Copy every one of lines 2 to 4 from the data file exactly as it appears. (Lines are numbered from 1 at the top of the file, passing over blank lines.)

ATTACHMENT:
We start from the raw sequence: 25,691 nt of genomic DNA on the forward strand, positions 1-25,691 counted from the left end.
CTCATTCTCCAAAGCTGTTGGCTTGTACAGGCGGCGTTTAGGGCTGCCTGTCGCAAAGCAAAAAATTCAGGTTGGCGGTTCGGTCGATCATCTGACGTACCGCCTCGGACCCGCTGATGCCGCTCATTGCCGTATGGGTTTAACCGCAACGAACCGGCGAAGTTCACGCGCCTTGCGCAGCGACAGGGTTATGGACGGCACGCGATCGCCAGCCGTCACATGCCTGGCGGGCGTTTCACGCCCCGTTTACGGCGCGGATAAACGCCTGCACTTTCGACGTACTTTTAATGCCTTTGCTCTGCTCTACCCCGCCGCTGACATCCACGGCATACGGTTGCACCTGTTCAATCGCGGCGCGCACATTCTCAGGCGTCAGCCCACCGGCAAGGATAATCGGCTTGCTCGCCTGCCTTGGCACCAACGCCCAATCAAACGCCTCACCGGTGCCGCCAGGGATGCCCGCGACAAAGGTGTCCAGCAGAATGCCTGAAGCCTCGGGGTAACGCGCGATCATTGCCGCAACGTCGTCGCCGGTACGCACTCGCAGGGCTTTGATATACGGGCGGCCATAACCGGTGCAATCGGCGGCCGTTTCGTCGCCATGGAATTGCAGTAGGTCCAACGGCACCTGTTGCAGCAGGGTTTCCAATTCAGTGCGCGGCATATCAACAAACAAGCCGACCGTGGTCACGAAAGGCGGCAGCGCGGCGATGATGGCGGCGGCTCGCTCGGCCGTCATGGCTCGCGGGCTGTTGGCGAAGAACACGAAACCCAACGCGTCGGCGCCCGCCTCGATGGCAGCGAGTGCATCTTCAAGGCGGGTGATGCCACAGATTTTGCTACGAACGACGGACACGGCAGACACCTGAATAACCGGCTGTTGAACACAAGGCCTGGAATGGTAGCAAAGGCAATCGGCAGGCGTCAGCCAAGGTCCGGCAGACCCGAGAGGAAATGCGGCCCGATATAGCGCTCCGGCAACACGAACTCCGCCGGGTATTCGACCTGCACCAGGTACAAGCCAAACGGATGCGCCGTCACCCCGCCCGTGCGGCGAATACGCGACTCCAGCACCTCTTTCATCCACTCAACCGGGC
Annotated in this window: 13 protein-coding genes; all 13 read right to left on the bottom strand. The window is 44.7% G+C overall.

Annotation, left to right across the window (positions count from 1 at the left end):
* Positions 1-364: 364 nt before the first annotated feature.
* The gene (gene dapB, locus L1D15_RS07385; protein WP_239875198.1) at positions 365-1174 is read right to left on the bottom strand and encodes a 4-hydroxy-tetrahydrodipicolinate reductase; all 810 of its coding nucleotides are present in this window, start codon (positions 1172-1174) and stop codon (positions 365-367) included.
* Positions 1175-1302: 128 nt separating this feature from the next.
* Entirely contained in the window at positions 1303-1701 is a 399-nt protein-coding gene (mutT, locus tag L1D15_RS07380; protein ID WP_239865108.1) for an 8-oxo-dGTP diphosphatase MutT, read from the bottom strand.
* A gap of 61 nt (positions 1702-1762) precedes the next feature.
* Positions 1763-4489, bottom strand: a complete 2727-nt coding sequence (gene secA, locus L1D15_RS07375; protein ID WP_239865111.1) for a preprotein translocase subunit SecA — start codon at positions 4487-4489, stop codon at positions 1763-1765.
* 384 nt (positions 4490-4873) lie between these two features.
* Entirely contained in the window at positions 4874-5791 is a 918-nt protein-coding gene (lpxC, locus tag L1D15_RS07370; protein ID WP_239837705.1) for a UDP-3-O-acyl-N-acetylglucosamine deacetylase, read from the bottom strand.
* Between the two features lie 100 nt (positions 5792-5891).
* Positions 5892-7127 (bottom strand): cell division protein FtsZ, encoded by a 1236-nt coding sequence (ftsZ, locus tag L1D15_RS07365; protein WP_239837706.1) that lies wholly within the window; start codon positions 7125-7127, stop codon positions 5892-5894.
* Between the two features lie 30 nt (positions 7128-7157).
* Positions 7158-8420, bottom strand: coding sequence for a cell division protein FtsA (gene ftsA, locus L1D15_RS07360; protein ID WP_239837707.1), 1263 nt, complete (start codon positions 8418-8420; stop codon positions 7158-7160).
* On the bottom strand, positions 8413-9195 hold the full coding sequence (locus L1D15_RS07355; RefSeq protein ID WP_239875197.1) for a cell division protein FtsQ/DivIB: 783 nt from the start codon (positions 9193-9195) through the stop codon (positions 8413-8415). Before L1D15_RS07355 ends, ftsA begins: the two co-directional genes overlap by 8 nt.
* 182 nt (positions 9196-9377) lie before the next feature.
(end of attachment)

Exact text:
CTCATTCTCCAAAGCTGTTGGCTTGTACAGGCGGCGTTTAGGGCTGCCTGTCGCAAAGCAAAAAATTCAGGTTGGCGGTTCGGTCGATCATCTGACGTACCGCCTCGGACCCGCTGATGCCGCTCATTGCCGTATGGGTTTAACCGCAACGAACCGGCGAAGTTCACGCGCCTTGCGCAGCGACAGGGTTATGGACGGCACGCGATCGCCAGCCGTCACATGCCTGGCGGGCGTTTCACGCCCCGTTTACGGCGCGGATAAACGCCTGCACTTTCGACGTACTTTTAATGCCTTTGCTCTGCTCTACCCCGCCGCTGACATCCACGGCATACGGTTGCACCTGTTCAATCGCGGCGCGCACATTCTCAGGCGTCAGCCCACCGGCAAGGATAATCGGCTTGCTCGCCTGCCTTGGCACCAACGCCCAATCAAACGCCTCACCGGTGCCGCCAGGGATGCCCGCGACAAAGGTGTCCAGCAGAATGCCTGAAGCCTCGGGGTAACGCGCGATCATTGCCGCAACGTCGTCGCCGGTACGCACTCGCAGGGCTTTGATATACGGGCGGCCATAACCGGTGCAATCGGCGGCCGTTTCGTCGCCATGGAATTGCAGTAGGTCCAACGGCACCTGTTGCAGCAGGGTTTCCAATTCAGTGCGCGGCATATCAACAAACAAGCCGACCGTGGTCACGAAAGGCGGCAGCGCGGCGATGATGGCGGCGGCTCGCTCGGCCGTCATGGCTCGCGGGCTGTTGGCGAAGAACACGAAACCCAACGCGTCGGCGCCCGCCTCGATGGCAGCGAGTGCATCTTCAAGGCGGGTGATGCCACAGATTTTGCTACGAACGACGGACACGGCAGACACCTGAATAACCGGCTGTTGAACACAAGGCCTGGAATGGTAGCAAAGGCAATCGGCAGGCGTCAGCCAAGGTCCGGCAGACCCGAGAGGAAATGCGGCCCGATATAGCGCTCCGGCAACACGAACTCCGCCGGGTATTCGACCTGCACCAGGTACAAGCCAAACGGATGCGCCGTCACCCCGCCCGTGCGGCGAATACGCGACTCCAGCACCTCTTTCATCCACTCAACCGGGC
Annotated in this window: 13 protein-coding genes; all 13 read right to left on the bottom strand. The window is 44.7% G+C overall.

Annotation, left to right across the window (positions count from 1 at the left end):